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Volunteer who Helped Rescue Stranded Hikers Sues One of Them for Getting Injured in the Process

Nick Papageorge fell 110 feet down a cliff while searching for Kyndall Jack, breaking his spine. Jack's hiking buddy was later found to have drugs with him.

Kyndeall Jack was one of two stranded hikers. Patch file photo.
Kyndeall Jack was one of two stranded hikers. Patch file photo.

Originally posted at 1:08 p.m. June 26, 2014. Edited with new details.

A volunteer who suffered spinal injuries while trying to rescue a woman who got lost while hiking in Trabuco Canyon with a friend who later admitted to drug possession filed a lawsuit against the woman, his attorney said today.

Nick Papageorge was injured in April 2013 while searching for then-18-year-old Kyndall Jack, who went missing along with friend Nic Cendoya while hiking in the Cleveland National Forest. The pair set out on their hike March 31, 2013. Cendoya was found on April 3, while Jack was rescued the next morning.

Cendoya later pleaded guilty to possessing 497 milligrams of methamphetamine that was found in his car in a parking lot.

According to his lawsuit, which was filed June 16, Jack and Cendoya "headed out unprepared and unqualified to a remote and dangerous mountain area with the intent to take hallucinogenic drugs, knowing the likelihood of becoming disoriented, lost and requiring the subject rescue."

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Papageorge's' attorney, Eric Dubin, said his client fell 110 feet down a cliff while searching for Jack, breaking his spine. He said earlier that Papageorge's had titanium screws put in his back.

The lawsuit contends that Jack created the emergency situation through her own negligence.

"Her willful conduct of placing herself in a recklessly dangerous situation caused the subject injury and devastation to plaintiff," according to the Orange County Superior Court lawsuit.

The lawsuit seeks unspecified damages, but Dubin said Papageorge's has incurred more than $500,000 in medical injuries.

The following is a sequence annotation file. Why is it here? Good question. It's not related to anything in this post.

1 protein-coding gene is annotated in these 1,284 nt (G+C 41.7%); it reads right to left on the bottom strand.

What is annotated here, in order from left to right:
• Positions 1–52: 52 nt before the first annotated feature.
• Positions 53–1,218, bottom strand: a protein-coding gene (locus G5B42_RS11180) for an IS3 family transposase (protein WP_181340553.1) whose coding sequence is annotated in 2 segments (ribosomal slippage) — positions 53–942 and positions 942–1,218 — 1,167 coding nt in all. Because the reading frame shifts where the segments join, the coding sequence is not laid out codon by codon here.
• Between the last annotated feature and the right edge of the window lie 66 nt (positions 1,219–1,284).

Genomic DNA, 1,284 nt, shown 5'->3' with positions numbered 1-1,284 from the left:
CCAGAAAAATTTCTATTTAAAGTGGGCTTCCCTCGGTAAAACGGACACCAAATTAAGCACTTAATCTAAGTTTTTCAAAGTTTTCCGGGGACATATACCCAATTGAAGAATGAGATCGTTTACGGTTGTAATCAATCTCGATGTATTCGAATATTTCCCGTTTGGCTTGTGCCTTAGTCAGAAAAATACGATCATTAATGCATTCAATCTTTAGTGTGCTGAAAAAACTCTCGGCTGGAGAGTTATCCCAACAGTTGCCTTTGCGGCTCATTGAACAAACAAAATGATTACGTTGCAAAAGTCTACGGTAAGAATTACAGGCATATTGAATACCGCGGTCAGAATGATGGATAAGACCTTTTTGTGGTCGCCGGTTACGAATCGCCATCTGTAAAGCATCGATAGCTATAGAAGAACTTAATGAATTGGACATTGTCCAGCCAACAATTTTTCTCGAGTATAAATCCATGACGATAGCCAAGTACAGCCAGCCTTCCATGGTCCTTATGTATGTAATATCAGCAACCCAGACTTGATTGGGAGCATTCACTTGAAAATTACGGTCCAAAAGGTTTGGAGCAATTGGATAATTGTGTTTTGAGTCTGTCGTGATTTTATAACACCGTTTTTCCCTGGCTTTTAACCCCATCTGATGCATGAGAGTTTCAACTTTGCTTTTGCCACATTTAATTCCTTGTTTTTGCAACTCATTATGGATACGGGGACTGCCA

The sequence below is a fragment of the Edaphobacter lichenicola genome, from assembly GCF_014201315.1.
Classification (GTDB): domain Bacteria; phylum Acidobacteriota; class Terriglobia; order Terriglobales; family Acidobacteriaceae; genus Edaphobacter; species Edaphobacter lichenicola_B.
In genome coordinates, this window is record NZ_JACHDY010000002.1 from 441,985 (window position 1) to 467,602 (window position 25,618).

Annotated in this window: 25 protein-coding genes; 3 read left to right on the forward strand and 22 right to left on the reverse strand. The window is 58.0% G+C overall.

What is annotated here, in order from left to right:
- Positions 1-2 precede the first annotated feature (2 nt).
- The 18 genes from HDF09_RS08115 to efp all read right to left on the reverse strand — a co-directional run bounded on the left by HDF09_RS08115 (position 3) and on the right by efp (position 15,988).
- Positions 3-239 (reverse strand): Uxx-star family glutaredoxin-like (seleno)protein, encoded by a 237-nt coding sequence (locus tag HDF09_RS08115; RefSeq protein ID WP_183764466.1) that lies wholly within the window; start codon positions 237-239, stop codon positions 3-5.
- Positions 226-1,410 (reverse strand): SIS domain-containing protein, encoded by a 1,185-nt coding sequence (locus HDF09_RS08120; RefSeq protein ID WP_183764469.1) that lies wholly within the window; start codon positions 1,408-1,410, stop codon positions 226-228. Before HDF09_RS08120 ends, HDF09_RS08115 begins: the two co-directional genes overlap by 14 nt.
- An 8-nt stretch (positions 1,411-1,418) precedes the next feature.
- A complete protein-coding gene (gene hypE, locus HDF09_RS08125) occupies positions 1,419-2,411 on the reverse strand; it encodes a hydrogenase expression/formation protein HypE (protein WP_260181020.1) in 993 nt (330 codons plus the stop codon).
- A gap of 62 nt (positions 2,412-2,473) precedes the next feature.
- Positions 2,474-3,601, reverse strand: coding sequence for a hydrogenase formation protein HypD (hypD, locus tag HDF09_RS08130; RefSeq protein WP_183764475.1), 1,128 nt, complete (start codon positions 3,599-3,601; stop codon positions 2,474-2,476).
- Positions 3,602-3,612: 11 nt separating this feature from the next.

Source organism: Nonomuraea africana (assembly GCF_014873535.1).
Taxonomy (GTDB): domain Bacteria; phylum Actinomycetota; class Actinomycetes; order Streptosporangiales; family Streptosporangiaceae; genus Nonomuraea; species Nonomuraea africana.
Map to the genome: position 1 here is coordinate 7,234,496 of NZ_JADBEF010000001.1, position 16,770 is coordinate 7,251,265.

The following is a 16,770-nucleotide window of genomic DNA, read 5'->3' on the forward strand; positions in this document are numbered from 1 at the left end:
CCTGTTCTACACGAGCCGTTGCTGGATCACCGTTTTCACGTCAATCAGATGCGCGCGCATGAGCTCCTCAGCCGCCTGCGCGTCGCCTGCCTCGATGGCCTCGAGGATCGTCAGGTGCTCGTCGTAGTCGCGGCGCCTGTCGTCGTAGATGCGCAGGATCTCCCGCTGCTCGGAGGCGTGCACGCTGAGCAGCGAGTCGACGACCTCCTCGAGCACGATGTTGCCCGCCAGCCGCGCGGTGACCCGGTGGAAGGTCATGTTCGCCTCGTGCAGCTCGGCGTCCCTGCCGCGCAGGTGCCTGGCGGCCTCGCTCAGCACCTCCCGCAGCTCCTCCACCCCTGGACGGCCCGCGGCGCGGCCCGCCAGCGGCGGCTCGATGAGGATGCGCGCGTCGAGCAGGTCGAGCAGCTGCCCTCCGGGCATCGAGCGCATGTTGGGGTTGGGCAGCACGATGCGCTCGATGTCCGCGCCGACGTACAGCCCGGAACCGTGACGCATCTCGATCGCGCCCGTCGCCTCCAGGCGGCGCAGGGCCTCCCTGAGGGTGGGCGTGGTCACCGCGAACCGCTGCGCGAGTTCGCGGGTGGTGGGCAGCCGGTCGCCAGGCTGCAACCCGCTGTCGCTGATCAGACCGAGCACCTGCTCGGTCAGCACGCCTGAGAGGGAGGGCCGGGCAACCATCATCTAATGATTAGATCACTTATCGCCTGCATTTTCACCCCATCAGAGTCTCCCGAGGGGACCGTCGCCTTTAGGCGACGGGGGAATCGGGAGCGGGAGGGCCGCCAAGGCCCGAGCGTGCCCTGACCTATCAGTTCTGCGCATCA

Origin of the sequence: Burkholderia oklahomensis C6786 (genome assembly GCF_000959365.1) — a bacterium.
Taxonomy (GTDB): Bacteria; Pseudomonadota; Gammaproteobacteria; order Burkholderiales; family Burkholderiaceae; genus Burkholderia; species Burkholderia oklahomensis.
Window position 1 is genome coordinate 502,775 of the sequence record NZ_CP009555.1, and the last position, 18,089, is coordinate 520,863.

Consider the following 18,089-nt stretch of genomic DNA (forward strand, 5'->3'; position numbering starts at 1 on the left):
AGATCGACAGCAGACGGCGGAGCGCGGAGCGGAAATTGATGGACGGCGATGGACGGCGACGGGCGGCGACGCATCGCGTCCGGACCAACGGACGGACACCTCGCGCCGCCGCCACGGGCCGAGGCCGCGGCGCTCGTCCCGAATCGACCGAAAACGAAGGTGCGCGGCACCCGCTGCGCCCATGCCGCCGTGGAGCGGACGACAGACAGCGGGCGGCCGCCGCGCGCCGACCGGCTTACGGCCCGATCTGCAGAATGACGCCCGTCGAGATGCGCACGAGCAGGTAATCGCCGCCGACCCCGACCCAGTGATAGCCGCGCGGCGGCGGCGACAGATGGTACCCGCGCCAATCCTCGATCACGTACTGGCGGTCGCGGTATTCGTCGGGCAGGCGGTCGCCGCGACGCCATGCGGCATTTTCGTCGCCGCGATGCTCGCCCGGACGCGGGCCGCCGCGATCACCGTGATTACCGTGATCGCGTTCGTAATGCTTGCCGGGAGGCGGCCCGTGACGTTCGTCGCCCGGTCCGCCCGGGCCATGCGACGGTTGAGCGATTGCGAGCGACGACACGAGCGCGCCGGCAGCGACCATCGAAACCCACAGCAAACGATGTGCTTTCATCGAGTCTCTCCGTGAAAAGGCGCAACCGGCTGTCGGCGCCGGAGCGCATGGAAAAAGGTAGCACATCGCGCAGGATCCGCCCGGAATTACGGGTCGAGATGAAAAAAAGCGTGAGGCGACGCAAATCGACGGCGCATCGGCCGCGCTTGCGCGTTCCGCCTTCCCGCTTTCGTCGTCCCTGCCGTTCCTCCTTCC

"We're hopeful that she has insurance that's applicable and that this can be easily resolved" before going to trial, Dubin told City News Service.

Dubin would not address why Cendoya was not also named in the lawsuit.

Jack could not be reached for comment. Days after her rescue, she told reporters she hallucinated much of the time she was lost.

She recalled eating "dirt and rocks" and trying to drink water from a straw, which turned out to be a tree branch.

"Oh, and I was getting eaten by a python," Jack said, chuckling at the bizarre hallucination. "I saw animals, but they ended up being branches."

--City News Service


Buster July 01, 2014 at 02:30 PM
Stay lost!
haden ward July 01, 2014 at 03:50 PM
load of crap on all parties involved.
Michele Kremin McAbee July 01, 2014 at 08:22 PM
"We're hopeful that she has insurance that's applicable and that this can be easily resolved" before going to trial, Dubin told City News Service. ~~ She is an 18 year old tweaker. She most likely does not have insurance. Ridiculous law suit. Do NOT go look for someone in the wilderness as a volunteer unless YOU have your own Insurance!
gdogncbd2 July 02, 2014 at 01:06 PM
I think they both clean the bird poop off my car for a year, then review their progress and maybe get another year from them.
april ann July 03, 2014 at 04:25 AM
Some homeowners & renters insurance will actually cover injuries that happen while out of town on business or vacation. It's a stab in the dark. But, worth a poke if your a personal injury vultur....uh...I mean lawyer.

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